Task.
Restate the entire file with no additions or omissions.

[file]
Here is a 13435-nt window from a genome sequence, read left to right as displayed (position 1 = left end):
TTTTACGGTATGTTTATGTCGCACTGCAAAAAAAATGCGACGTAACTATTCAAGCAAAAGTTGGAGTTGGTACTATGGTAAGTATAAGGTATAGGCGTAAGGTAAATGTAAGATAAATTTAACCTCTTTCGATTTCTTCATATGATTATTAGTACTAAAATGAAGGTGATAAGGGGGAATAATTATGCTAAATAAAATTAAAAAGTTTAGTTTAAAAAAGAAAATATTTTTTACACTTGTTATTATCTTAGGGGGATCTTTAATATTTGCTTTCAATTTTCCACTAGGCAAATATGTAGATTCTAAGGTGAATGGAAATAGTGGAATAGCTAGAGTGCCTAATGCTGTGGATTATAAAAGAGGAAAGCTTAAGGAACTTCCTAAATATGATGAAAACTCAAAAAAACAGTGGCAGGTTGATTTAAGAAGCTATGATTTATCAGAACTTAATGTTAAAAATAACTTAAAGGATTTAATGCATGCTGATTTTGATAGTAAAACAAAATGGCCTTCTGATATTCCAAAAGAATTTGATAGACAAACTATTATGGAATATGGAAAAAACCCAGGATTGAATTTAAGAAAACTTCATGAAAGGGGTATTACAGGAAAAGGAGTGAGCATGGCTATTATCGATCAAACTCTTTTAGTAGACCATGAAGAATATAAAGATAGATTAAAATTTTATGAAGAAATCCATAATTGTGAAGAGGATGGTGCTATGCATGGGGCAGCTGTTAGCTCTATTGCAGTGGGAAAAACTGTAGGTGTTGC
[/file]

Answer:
Here is a 13435-nt window from a genome sequence, read left to right as displayed (position 1 = left end):
TTTTACGGTATGTTTATGTCGCACTGCAAAAAAAATGCGACGTAACTATTCAAGCAAAAGTTGGAGTTGGTACTATGGTAAGTATAAGGTATAGGCGTAAGGTAAATGTAAGATAAATTTAACCTCTTTCGATTTCTTCATATGATTATTAGTACTAAAATGAAGGTGATAAGGGGGAATAATTATGCTAAATAAAATTAAAAAGTTTAGTTTAAAAAAGAAAATATTTTTTACACTTGTTATTATCTTAGGGGGATCTTTAATATTTGCTTTCAATTTTCCACTAGGCAAATATGTAGATTCTAAGGTGAATGGAAATAGTGGAATAGCTAGAGTGCCTAATGCTGTGGATTATAAAAGAGGAAAGCTTAAGGAACTTCCTAAATATGATGAAAACTCAAAAAAACAGTGGCAGGTTGATTTAAGAAGCTATGATTTATCAGAACTTAATGTTAAAAATAACTTAAAGGATTTAATGCATGCTGATTTTGATAGTAAAACAAAATGGCCTTCTGATATTCCAAAAGAATTTGATAGACAAACTATTATGGAATATGGAAAAAACCCAGGATTGAATTTAAGAAAACTTCATGAAAGGGGTATTACAGGAAAAGGAGTGAGCATGGCTATTATCGATCAAACTCTTTTAGTAGACCATGAAGAATATAAAGATAGATTAAAATTTTATGAAGAAATCCATAATTGTGAAGAGGATGGTGCTATGCATGGGGCAGCTGTTAGCTCTATTGCAGTGGGAAAAACTGTAGGTGTTGC